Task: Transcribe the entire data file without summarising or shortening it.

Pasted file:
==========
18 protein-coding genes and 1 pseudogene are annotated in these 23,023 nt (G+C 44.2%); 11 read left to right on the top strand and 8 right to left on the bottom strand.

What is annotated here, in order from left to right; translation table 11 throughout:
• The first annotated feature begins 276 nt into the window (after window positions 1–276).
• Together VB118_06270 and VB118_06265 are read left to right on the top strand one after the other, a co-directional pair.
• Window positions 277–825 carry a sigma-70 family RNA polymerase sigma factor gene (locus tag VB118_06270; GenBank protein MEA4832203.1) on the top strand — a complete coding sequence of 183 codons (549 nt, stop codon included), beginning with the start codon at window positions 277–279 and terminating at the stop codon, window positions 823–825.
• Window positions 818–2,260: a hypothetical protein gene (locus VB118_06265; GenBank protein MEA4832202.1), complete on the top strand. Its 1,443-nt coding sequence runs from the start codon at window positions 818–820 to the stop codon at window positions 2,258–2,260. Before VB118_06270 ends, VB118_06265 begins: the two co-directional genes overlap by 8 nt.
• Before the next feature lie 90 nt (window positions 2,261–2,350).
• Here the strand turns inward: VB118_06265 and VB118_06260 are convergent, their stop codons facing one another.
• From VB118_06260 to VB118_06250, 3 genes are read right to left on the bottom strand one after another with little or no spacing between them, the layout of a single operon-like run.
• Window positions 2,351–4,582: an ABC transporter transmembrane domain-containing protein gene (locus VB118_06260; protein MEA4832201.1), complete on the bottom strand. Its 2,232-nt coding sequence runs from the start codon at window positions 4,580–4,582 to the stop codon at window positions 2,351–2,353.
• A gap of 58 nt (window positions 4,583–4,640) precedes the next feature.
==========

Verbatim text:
18 protein-coding genes and 1 pseudogene are annotated in these 23,023 nt (G+C 44.2%); 11 read left to right on the top strand and 8 right to left on the bottom strand.

What is annotated here, in order from left to right; translation table 11 throughout:
• The first annotated feature begins 276 nt into the window (after window positions 1–276).
• Together VB118_06270 and VB118_06265 are read left to right on the top strand one after the other, a co-directional pair.
• Window positions 277–825 carry a sigma-70 family RNA polymerase sigma factor gene (locus tag VB118_06270; GenBank protein MEA4832203.1) on the top strand — a complete coding sequence of 183 codons (549 nt, stop codon included), beginning with the start codon at window positions 277–279 and terminating at the stop codon, window positions 823–825.
• Window positions 818–2,260: a hypothetical protein gene (locus VB118_06265; GenBank protein MEA4832202.1), complete on the top strand. Its 1,443-nt coding sequence runs from the start codon at window positions 818–820 to the stop codon at window positions 2,258–2,260. Before VB118_06270 ends, VB118_06265 begins: the two co-directional genes overlap by 8 nt.
• Before the next feature lie 90 nt (window positions 2,261–2,350).
• Here the strand turns inward: VB118_06265 and VB118_06260 are convergent, their stop codons facing one another.
• From VB118_06260 to VB118_06250, 3 genes are read right to left on the bottom strand one after another with little or no spacing between them, the layout of a single operon-like run.
• Window positions 2,351–4,582: an ABC transporter transmembrane domain-containing protein gene (locus VB118_06260; protein MEA4832201.1), complete on the bottom strand. Its 2,232-nt coding sequence runs from the start codon at window positions 4,580–4,582 to the stop codon at window positions 2,351–2,353.
• A gap of 58 nt (window positions 4,583–4,640) precedes the next feature.